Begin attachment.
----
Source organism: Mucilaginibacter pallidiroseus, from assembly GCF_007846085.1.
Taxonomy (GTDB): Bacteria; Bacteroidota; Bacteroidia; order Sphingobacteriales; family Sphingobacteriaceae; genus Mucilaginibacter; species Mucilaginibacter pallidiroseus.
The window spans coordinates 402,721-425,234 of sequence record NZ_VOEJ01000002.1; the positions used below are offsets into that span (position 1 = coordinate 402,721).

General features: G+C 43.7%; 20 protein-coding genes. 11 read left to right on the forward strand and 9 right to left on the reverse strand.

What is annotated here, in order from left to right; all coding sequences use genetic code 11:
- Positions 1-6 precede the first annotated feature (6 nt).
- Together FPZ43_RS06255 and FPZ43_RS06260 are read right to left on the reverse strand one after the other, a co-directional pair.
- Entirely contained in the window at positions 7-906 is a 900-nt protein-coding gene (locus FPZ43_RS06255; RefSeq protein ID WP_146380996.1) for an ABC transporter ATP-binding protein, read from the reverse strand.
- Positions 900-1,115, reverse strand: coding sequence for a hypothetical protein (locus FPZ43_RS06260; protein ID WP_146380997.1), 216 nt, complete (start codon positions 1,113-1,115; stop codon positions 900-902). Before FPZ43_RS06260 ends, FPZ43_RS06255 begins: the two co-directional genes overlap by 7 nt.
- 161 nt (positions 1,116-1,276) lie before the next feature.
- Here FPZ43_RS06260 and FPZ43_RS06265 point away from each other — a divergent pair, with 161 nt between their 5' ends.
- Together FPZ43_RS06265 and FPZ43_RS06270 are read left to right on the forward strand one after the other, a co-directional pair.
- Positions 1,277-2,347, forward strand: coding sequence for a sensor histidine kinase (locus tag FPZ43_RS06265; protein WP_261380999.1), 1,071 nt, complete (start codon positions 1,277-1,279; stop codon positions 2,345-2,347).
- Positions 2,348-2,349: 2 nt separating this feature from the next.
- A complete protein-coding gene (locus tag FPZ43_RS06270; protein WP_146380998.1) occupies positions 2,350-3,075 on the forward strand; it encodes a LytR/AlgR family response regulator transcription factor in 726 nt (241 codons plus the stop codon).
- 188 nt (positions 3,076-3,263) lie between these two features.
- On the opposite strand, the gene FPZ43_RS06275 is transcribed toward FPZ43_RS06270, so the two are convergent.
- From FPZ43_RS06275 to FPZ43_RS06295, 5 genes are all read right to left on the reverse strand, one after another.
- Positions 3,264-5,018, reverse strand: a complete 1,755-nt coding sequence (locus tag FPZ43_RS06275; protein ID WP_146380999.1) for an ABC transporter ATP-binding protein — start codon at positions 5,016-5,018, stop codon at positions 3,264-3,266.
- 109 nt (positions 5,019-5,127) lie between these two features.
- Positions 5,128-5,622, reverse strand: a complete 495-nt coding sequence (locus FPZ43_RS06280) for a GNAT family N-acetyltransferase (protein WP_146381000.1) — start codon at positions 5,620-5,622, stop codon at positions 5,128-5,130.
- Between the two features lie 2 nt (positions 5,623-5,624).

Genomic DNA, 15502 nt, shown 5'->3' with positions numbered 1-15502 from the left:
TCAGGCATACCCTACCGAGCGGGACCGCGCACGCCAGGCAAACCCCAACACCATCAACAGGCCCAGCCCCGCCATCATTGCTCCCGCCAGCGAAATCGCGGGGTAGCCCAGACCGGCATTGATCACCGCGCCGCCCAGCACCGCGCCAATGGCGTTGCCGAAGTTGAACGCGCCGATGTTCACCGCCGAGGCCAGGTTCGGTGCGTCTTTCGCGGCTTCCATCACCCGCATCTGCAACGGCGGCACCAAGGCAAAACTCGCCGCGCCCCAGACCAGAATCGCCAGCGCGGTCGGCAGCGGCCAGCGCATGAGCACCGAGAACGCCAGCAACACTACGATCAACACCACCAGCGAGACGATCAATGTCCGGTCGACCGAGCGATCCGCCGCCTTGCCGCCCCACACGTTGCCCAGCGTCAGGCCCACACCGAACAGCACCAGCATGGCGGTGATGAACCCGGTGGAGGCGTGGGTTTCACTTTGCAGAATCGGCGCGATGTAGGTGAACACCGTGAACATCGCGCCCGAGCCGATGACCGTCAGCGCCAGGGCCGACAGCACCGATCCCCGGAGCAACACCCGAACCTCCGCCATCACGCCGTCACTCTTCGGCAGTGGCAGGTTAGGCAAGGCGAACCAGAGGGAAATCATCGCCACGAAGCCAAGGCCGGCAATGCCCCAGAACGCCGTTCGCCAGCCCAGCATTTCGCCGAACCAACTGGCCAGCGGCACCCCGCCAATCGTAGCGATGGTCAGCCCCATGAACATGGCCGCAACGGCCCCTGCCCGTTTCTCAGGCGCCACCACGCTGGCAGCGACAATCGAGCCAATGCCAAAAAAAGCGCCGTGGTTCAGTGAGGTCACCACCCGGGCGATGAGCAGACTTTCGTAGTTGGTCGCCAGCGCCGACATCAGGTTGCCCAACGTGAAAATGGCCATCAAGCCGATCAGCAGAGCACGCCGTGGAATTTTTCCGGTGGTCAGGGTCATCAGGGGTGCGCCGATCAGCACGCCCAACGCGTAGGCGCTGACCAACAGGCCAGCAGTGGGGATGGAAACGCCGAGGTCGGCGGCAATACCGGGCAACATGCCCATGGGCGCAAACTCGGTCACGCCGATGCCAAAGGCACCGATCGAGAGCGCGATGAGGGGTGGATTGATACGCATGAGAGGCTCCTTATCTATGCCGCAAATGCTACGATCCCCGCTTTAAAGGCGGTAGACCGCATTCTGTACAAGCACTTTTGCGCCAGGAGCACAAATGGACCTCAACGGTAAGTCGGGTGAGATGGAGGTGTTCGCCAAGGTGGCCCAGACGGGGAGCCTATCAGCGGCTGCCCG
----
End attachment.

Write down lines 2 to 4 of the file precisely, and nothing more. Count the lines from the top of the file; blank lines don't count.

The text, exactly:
Taxonomy (GTDB): Bacteria; Bacteroidota; Bacteroidia; order Sphingobacteriales; family Sphingobacteriaceae; genus Mucilaginibacter; species Mucilaginibacter pallidiroseus.
The window spans coordinates 402,721-425,234 of sequence record NZ_VOEJ01000002.1; the positions used below are offsets into that span (position 1 = coordinate 402,721).

General features: G+C 43.7%; 20 protein-coding genes. 11 read left to right on the forward strand and 9 right to left on the reverse strand.